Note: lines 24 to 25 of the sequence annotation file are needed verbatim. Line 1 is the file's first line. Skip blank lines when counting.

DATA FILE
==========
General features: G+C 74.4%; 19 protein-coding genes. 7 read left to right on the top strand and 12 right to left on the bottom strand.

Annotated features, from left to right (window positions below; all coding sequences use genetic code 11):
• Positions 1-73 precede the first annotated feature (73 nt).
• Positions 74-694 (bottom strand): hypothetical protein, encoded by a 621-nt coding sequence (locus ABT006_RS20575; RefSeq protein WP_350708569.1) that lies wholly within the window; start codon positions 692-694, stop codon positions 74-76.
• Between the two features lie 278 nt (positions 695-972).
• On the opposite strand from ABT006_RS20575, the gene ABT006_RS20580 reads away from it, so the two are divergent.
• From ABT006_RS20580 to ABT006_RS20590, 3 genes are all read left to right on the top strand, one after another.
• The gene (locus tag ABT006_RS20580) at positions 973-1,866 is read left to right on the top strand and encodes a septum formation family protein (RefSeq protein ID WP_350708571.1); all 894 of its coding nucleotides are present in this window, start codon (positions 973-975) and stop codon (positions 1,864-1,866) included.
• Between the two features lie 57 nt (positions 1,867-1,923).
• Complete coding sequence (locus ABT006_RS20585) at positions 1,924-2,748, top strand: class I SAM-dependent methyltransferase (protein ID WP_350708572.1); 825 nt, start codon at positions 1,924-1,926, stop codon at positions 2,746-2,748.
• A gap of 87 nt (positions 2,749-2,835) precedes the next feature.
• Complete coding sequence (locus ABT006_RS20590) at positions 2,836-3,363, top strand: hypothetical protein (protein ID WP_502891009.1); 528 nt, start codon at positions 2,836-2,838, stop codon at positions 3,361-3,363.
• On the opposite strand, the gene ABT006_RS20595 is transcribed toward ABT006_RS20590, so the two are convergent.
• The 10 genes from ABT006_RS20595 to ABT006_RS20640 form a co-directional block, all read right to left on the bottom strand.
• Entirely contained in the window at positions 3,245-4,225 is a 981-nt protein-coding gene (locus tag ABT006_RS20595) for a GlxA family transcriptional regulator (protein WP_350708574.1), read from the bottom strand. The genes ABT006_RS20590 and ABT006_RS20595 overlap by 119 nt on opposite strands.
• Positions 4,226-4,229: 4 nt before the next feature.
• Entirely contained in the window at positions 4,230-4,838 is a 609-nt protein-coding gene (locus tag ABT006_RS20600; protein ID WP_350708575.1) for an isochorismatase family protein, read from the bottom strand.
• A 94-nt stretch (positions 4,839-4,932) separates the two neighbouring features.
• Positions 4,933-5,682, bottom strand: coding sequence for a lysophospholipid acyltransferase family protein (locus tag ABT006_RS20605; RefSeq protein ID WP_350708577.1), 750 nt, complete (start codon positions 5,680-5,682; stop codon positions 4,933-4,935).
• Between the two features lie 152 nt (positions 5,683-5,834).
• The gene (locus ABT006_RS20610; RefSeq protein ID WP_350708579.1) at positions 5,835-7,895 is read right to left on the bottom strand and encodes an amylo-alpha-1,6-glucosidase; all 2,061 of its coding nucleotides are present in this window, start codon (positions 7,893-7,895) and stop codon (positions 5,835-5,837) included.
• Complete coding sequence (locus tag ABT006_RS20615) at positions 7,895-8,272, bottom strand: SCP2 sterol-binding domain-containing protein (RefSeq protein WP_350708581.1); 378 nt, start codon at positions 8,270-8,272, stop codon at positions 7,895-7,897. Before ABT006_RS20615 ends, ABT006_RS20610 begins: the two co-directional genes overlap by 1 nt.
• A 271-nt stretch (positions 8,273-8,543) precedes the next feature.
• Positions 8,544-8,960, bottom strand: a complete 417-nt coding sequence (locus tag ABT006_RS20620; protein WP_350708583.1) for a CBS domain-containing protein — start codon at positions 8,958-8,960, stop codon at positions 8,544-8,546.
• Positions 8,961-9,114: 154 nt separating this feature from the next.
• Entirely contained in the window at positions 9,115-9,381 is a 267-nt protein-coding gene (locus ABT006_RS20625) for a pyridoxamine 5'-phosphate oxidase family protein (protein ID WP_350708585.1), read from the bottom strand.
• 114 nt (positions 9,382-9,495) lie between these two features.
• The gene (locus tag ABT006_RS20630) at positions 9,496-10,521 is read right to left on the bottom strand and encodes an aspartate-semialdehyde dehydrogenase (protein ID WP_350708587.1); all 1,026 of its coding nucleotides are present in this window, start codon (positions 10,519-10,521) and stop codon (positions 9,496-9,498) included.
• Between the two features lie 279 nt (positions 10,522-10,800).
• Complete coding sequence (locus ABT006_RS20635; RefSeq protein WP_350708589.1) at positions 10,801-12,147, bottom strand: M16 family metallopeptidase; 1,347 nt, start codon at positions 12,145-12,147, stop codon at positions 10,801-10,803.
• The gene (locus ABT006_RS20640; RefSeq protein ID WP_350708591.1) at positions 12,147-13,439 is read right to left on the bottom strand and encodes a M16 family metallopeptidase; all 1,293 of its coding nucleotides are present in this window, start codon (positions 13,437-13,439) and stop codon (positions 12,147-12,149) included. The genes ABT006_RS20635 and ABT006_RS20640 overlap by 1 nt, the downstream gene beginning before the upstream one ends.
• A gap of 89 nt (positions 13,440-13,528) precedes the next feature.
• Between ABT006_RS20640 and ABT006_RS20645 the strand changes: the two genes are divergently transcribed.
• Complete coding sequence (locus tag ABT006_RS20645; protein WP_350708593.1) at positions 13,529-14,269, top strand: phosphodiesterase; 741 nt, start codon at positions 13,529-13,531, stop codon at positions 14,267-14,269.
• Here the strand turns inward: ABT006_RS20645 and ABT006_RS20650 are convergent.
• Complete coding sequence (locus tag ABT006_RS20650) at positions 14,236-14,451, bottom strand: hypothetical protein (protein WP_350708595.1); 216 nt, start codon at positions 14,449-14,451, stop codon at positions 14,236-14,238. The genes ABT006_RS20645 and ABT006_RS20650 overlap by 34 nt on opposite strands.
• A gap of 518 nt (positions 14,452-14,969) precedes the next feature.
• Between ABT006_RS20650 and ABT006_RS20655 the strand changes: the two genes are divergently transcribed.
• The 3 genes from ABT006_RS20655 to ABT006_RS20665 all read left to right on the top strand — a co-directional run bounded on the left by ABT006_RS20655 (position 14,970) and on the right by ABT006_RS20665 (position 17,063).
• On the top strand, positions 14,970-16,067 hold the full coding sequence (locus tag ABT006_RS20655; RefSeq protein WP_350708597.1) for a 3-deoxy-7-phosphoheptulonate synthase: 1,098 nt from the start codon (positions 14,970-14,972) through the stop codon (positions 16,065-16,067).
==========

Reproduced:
• Positions 8,544-8,960, bottom strand: a complete 417-nt coding sequence (locus tag ABT006_RS20620; protein WP_350708583.1) for a CBS domain-containing protein — start codon at positions 8,958-8,960, stop codon at positions 8,544-8,546.
• Positions 8,961-9,114: 154 nt separating this feature from the next.